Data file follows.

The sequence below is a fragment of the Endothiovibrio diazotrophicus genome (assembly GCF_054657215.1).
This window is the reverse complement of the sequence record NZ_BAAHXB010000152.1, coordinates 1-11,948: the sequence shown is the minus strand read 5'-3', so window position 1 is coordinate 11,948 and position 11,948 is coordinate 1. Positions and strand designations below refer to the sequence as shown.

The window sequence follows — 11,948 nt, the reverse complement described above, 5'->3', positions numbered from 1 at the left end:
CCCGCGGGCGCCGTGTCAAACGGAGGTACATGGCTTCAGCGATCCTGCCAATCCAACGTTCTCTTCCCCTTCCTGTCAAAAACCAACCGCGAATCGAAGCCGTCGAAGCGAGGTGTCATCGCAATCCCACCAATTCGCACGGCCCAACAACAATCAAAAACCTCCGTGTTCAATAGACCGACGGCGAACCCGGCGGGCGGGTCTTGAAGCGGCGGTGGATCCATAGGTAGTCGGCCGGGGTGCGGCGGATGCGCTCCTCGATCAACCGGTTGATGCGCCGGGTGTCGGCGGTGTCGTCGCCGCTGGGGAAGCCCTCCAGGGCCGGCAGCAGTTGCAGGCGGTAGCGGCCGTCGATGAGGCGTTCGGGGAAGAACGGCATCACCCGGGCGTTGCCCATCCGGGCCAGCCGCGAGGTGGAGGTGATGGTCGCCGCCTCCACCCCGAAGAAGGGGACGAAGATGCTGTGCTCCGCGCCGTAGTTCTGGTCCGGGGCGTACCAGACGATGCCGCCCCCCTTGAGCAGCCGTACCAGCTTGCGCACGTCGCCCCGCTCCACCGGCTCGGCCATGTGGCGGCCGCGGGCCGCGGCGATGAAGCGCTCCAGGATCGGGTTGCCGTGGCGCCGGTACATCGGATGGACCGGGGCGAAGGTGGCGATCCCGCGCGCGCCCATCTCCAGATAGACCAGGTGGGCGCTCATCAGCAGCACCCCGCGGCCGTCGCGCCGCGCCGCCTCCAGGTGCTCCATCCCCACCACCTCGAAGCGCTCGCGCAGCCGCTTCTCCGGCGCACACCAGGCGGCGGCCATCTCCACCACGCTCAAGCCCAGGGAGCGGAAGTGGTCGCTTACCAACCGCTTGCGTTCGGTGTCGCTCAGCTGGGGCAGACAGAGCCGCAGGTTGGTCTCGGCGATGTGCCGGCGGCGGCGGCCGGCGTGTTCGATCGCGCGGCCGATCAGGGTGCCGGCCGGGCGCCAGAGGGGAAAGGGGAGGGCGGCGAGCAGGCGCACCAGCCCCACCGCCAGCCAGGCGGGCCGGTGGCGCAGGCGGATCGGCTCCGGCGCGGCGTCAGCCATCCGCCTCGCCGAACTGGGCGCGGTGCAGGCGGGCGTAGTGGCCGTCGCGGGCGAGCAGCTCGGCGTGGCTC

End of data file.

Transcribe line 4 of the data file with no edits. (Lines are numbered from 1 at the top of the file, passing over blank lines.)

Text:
CCCGCGGGCGCCGTGTCAAACGGAGGTACATGGCTTCAGCGATCCTGCCAATCCAACGTTCTCTTCCCCTTCCTGTCAAAAACCAACCGCGAATCGAAGCCGTCGAAGCGAGGTGTCATCGCAATCCCACCAATTCGCACGGCCCAACAACAATCAAAAACCTCCGTGTTCAATAGACCGACGGCGAACCCGGCGGGCGGGTCTTGAAGCGGCGGTGGATCCATAGGTAGTCGGCCGGGGTGCGGCGGATGCGCTCCTCGATCAACCGGTTGATGCGCCGGGTGTCGGCGGTGTCGTCGCCGCTGGGGAAGCCCTCCAGGGCCGGCAGCAGTTGCAGGCGGTAGCGGCCGTCGATGAGGCGTTCGGGGAAGAACGGCATCACCCGGGCGTTGCCCATCCGGGCCAGCCGCGAGGTGGAGGTGATGGTCGCCGCCTCCACCCCGAAGAAGGGGACGAAGATGCTGTGCTCCGCGCCGTAGTTCTGGTCCGGGGCGTACCAGACGATGCCGCCCCCCTTGAGCAGCCGTACCAGCTTGCGCACGTCGCCCCGCTCCACCGGCTCGGCCATGTGGCGGCCGCGGGCCGCGGCGATGAAGCGCTCCAGGATCGGGTTGCCGTGGCGCCGGTACATCGGATGGACCGGGGCGAAGGTGGCGATCCCGCGCGCGCCCATCTCCAGATAGACCAGGTGGGCGCTCATCAGCAGCACCCCGCGGCCGTCGCGCCGCGCCGCCTCCAGGTGCTCCATCCCCACCACCTCGAAGCGCTCGCGCAGCCGCTTCTCCGGCGCACACCAGGCGGCGGCCATCTCCACCACGCTCAAGCCCAGGGAGCGGAAGTGGTCGCTTACCAACCGCTTGCGTTCGGTGTCGCTCAGCTGGGGCAGACAGAGCCGCAGGTTGGTCTCGGCGATGTGCCGGCGGCGGCGGCCGGCGTGTTCGATCGCGCGGCCGATCAGGGTGCCGGCCGGGCGCCAGAGGGGAAAGGGGAGGGCGGCGAGCAGGCGCACCAGCCCCACCGCCAGCCAGGCGGGCCGGTGGCGCAGGCGGATCGGCTCCGGCGCGGCGTCAGCCATCCGCCTCGCCGAACTGGGCGCGGTGCAGGCGGGCGTAGTGGCCGTCGCGGGCGAGCAGCTCGGCGTGGCTC